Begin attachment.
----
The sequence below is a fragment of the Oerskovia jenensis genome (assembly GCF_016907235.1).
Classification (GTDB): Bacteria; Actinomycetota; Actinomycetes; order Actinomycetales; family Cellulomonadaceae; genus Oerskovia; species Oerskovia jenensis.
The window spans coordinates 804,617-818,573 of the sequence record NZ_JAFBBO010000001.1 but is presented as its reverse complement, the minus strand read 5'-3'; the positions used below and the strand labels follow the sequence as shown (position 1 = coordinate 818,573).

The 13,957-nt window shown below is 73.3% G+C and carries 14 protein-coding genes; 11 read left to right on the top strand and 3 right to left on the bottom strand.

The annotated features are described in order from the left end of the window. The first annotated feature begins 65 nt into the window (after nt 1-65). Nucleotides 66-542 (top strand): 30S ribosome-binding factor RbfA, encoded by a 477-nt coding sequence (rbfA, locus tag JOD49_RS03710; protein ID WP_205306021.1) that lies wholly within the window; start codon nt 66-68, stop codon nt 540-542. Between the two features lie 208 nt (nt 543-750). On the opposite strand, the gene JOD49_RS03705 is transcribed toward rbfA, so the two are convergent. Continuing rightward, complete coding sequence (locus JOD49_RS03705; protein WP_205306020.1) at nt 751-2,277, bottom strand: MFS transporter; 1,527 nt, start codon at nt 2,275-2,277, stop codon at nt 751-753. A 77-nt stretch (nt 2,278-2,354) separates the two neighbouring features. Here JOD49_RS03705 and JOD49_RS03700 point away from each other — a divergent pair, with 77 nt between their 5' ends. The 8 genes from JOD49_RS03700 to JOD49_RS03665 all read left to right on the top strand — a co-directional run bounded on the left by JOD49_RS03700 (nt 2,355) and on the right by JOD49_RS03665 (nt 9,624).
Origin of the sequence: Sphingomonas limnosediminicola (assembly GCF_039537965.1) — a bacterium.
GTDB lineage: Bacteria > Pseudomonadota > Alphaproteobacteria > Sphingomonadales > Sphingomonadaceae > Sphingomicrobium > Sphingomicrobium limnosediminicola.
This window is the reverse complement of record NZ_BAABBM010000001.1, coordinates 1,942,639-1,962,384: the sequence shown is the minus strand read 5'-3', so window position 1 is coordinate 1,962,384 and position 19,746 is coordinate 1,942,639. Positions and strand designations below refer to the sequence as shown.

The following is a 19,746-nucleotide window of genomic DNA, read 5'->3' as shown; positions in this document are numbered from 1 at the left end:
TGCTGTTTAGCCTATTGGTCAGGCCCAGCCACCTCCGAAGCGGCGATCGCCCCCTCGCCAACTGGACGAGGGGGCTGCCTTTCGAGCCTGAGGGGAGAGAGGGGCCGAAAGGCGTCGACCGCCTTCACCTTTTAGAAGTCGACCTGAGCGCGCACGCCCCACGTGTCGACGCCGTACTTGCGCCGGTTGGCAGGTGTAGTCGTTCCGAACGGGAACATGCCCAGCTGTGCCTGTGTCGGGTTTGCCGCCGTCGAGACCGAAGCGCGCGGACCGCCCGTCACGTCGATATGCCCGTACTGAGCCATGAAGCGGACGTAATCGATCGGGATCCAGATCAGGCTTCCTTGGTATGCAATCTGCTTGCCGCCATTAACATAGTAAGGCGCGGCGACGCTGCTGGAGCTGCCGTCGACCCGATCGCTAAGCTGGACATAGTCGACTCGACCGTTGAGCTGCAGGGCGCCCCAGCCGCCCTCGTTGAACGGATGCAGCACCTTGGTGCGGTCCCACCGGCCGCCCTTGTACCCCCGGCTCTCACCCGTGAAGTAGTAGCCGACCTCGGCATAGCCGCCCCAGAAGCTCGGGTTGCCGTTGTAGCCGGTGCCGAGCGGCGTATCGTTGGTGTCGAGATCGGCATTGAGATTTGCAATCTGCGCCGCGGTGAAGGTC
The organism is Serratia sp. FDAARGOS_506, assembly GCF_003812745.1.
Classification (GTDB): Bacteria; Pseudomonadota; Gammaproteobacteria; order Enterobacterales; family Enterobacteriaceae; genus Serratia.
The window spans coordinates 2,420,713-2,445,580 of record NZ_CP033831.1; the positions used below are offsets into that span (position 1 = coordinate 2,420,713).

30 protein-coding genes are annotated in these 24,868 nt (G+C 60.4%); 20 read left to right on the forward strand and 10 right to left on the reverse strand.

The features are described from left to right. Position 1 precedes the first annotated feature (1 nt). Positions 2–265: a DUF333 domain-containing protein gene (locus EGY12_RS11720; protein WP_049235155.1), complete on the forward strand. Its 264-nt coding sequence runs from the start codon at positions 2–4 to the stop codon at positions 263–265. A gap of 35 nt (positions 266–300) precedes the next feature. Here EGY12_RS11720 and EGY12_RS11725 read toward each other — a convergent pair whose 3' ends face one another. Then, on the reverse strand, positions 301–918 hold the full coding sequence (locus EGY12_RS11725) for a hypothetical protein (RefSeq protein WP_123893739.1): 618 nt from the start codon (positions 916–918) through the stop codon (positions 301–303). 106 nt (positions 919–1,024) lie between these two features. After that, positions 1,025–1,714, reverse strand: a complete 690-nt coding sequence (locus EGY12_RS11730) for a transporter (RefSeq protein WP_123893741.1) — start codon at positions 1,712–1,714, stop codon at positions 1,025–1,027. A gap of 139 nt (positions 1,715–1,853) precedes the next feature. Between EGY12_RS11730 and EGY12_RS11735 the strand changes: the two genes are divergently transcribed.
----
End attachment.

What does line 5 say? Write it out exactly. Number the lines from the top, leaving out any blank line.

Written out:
The annotated features are described in order from the left end of the window. The first annotated feature begins 65 nt into the window (after nt 1-65). Nucleotides 66-542 (top strand): 30S ribosome-binding factor RbfA, encoded by a 477-nt coding sequence (rbfA, locus tag JOD49_RS03710; protein ID WP_205306021.1) that lies wholly within the window; start codon nt 66-68, stop codon nt 540-542. Between the two features lie 208 nt (nt 543-750). On the opposite strand, the gene JOD49_RS03705 is transcribed toward rbfA, so the two are convergent. Continuing rightward, complete coding sequence (locus JOD49_RS03705; protein WP_205306020.1) at nt 751-2,277, bottom strand: MFS transporter; 1,527 nt, start codon at nt 2,275-2,277, stop codon at nt 751-753. A 77-nt stretch (nt 2,278-2,354) separates the two neighbouring features. Here JOD49_RS03705 and JOD49_RS03700 point away from each other — a divergent pair, with 77 nt between their 5' ends. The 8 genes from JOD49_RS03700 to JOD49_RS03665 all read left to right on the top strand — a co-directional run bounded on the left by JOD49_RS03700 (nt 2,355) and on the right by JOD49_RS03665 (nt 9,624).